As wildfires burn in the West, debate on wildfire suppression funding has heated up in the nation’s capital. Even though the portion of the US Forest Service budget dedicated to fire suppression has been increasing steadily, these funds are routinely exhausted before the fire season ends. As such, the Forest Service must borrow from its other programs to fight fires, such as those meant to actively manage forests and prevent future fires.
California, for instance, has 66 million dead trees, which have succumbed to prolonged drought conditions and pest infestations. The vital need for a solution is evident to all, but there is a lack of agreement on the means. Some propose funding the suppression of the most costly wildfires as natural disasters while others propose a budget cap adjustment, which would allow the Forest Service to apply for more funding if and when they exhaust their suppression appropriations.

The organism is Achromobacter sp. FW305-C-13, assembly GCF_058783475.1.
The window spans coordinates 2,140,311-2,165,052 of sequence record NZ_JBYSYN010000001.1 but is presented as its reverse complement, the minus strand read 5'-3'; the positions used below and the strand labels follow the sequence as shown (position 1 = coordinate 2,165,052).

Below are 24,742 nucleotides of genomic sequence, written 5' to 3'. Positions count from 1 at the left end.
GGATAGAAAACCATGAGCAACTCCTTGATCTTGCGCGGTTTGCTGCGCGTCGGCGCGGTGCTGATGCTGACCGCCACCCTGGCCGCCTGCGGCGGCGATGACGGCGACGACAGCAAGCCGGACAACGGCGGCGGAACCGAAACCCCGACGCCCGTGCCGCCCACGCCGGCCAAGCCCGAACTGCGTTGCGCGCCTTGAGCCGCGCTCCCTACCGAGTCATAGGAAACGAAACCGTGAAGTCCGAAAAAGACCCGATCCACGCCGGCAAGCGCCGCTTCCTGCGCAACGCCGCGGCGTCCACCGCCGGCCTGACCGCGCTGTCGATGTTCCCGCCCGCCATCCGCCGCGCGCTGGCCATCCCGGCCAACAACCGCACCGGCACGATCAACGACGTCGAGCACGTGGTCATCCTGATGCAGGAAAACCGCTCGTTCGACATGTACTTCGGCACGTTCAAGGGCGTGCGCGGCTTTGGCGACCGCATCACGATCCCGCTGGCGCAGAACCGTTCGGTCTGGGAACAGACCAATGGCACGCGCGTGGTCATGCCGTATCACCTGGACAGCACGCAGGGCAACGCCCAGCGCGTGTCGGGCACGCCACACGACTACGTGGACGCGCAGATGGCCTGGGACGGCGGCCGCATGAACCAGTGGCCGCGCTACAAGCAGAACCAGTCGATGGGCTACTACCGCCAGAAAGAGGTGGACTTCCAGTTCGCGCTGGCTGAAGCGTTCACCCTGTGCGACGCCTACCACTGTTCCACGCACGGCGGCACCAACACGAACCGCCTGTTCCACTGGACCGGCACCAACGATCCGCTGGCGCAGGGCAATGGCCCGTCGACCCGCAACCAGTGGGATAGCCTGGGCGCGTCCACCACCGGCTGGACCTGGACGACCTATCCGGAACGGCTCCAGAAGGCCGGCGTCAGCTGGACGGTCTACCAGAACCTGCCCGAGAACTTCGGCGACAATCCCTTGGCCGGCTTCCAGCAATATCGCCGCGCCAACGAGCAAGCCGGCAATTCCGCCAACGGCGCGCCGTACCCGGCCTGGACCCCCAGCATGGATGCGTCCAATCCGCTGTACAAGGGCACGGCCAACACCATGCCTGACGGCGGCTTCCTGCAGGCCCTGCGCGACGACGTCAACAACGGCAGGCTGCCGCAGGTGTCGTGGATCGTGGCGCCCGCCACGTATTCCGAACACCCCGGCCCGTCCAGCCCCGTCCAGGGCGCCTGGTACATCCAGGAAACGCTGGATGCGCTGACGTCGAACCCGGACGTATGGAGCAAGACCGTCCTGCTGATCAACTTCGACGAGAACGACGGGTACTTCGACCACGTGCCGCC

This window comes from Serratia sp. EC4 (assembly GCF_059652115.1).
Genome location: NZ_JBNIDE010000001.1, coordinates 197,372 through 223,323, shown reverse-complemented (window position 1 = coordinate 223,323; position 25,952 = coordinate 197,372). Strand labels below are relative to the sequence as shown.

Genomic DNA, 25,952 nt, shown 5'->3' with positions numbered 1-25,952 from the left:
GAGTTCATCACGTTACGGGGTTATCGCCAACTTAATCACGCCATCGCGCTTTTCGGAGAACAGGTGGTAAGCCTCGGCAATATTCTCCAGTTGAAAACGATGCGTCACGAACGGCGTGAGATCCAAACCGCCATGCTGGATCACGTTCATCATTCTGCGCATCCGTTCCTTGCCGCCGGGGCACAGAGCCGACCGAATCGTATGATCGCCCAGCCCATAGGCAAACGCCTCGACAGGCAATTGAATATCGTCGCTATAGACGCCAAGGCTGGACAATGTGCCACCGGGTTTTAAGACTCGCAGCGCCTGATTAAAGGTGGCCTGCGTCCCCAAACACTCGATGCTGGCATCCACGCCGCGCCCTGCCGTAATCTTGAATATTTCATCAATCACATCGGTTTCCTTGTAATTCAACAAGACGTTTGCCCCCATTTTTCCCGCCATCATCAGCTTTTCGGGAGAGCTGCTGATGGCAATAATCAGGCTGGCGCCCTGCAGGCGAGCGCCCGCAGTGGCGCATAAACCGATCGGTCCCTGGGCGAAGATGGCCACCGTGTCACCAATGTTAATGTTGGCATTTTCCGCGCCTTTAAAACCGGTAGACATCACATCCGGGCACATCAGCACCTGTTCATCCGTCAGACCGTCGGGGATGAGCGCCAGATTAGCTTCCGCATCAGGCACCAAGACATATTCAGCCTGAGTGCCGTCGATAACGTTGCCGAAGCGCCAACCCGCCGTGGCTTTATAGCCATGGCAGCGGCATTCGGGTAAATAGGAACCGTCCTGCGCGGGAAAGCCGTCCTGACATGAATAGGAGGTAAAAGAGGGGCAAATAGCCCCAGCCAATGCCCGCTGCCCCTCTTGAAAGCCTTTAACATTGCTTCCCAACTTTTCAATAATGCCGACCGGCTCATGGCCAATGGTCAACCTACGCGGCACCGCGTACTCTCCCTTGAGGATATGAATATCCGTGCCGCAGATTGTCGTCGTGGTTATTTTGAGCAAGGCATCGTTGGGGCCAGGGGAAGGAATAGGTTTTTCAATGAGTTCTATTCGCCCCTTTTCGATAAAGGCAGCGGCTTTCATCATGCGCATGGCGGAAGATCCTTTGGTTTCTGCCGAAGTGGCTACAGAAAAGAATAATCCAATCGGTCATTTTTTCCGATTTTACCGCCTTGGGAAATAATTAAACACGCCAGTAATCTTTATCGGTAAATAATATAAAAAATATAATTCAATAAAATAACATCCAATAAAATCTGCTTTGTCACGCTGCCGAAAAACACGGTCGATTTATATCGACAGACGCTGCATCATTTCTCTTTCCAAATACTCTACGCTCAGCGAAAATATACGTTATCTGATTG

As Alaska Senator Lisa Murkowski points out, “The wildfire problem is not just a budget problem – it’s also a management problem.” Both “fire borrowing” and the erosion of the Forest Service’s non-fire suppression programs need to be addressed. The various efforts of the Senate Committee on Agriculture, the Senate Committee on Energy and Natural Resources, and the House leadership and Committee on Natural Resources are all steps in the right direction toward fixing wildfire funding and creating more healthy and resilient forests.